School Psychologist

Mr. Dante Tambellini

School Psychologist
dtambellini@everett.k12.pa.us
814-652-9114 ext. 1112

Dante Tambellini has been a school psychologist since 1997. He has worked for various districts within Blair and Bedford Counties since graduating with his Educational Specialist Degree from Indiana University of Pennsylvania. He also works as a clinical coordinator for Universal Community Behavioral Health and as a “Children’s First” facilitator helping to educate parents on the effects of divorce and separation.

Before working as a school psychologist he was a special education teacher for Appalachia Intermediate Unity #08. He has taught various students from the age of three to twenty-one, and with students with various disabilities and needs.

Educationally, he received his Bachelor of Science Degree, Masters of Education and Educational Specialist Degree from Indiana University of Pennsylvania.

On the personal side he is married and has three children. He enjoys golfing, bowling, and watching the STEELERS compete for their seventh super bowl championship.


WHAT IS A SCHOOL PSYCHOLOGIST?

School psychologists help children and youth succeed academically, socially, and emotionally. They collaborate with educators, parents, and other professionals to create safe, healthy, and supportive learning environments for all students that strengthen connections between home and school.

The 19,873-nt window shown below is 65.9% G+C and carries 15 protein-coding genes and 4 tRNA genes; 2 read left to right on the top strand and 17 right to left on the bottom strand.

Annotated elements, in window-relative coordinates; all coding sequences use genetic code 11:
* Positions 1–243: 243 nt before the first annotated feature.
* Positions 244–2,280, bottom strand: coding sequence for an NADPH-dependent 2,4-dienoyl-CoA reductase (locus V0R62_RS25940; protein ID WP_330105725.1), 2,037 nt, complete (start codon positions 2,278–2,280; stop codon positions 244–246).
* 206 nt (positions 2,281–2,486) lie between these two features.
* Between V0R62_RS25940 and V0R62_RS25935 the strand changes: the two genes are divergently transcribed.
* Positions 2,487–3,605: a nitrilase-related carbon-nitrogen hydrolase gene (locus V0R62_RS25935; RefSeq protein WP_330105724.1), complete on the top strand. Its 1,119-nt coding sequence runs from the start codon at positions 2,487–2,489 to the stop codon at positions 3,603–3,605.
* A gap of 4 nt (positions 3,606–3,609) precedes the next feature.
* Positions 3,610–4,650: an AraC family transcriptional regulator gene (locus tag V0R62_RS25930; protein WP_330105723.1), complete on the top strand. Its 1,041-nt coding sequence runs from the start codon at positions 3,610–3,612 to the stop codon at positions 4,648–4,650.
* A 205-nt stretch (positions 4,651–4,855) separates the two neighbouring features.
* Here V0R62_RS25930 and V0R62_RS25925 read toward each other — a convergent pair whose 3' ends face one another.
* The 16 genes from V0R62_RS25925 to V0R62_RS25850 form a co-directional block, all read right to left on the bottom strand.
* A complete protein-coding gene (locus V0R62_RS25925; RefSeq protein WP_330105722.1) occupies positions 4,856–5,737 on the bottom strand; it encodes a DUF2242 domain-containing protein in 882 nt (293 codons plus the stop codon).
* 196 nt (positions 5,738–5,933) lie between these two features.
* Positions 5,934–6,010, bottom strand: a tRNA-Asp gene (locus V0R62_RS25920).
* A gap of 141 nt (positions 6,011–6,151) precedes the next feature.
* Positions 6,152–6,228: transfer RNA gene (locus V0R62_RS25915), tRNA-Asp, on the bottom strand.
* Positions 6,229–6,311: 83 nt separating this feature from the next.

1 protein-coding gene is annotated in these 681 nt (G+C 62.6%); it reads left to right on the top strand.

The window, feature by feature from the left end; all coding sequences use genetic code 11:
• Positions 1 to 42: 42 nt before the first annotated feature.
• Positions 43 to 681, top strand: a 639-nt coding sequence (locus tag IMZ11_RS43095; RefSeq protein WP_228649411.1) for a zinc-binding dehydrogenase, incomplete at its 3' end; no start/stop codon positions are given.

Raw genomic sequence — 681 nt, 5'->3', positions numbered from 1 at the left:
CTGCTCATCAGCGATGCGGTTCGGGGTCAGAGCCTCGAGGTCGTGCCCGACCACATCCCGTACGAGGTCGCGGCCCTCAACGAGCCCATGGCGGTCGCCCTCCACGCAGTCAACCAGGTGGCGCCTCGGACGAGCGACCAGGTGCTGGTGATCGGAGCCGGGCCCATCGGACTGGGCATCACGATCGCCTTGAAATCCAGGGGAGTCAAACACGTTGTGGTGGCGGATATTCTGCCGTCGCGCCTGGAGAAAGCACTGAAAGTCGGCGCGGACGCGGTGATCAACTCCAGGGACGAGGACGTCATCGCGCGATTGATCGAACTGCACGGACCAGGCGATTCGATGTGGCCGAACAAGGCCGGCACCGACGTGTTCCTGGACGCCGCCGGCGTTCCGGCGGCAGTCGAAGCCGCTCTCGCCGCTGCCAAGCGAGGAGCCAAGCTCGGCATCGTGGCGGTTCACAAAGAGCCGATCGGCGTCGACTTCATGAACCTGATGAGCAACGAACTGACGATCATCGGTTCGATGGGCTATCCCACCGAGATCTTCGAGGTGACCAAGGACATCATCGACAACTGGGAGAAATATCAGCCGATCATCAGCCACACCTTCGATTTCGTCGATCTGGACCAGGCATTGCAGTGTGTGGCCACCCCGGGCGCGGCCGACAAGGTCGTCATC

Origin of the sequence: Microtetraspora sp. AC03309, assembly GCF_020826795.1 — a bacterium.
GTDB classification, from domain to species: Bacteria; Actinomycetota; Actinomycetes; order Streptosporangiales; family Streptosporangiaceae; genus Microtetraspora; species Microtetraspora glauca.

School psychologists are highly trained in both psychology and education. They must complete a minimum of a post-Master’s degree program that includes a year-long internship and emphasizes preparation in mental health, child development, school organization, learning styles and processes, behavior, motivation, and effective teaching.
School psychologists must be certified and/or licensed by the state in which they work.

Most school psychologists provide the following services:

Consultation:  Collaborate with teachers, parents, and administrators to find effective solutions to learning and behavior problems.
Help others understand child development and how it affects learning and behavior.
Strengthen working relationships between teachers, parents, and service providers in the community.

Evaluation: Evaluate eligibility for special services.
Assess academic skills and aptitude for learning.
Determine social-emotional development and mental health status.
Evaluate learning environments.

Intervention:  Provide psychological counseling to help resolve interpersonal or family problems that interfere with school performance.
Work directly with children and their families to help resolve problems in adjustment and learning.
Provide training in social skills and anger management.
Help families and schools manage crises such as death, illness, or community trauma.

Prevention:  Design programs for children at risk of failing at school.
Promote tolerance, understanding, and appreciation of diversity within the school community.  Develop programs to make schools safer and more effective learning environments.  Collaborate with school staff and community agencies to provide services directed at improving psychological and physical health.  Develop partnerships with parents and teachers to promote healthy school environments.

Research and Planning:  Evaluate the effectiveness of academic and behavior management programs.
Identify and implement programs and strategies to improve schools.
Use evidence-based research to develop and/or recommend effective interventions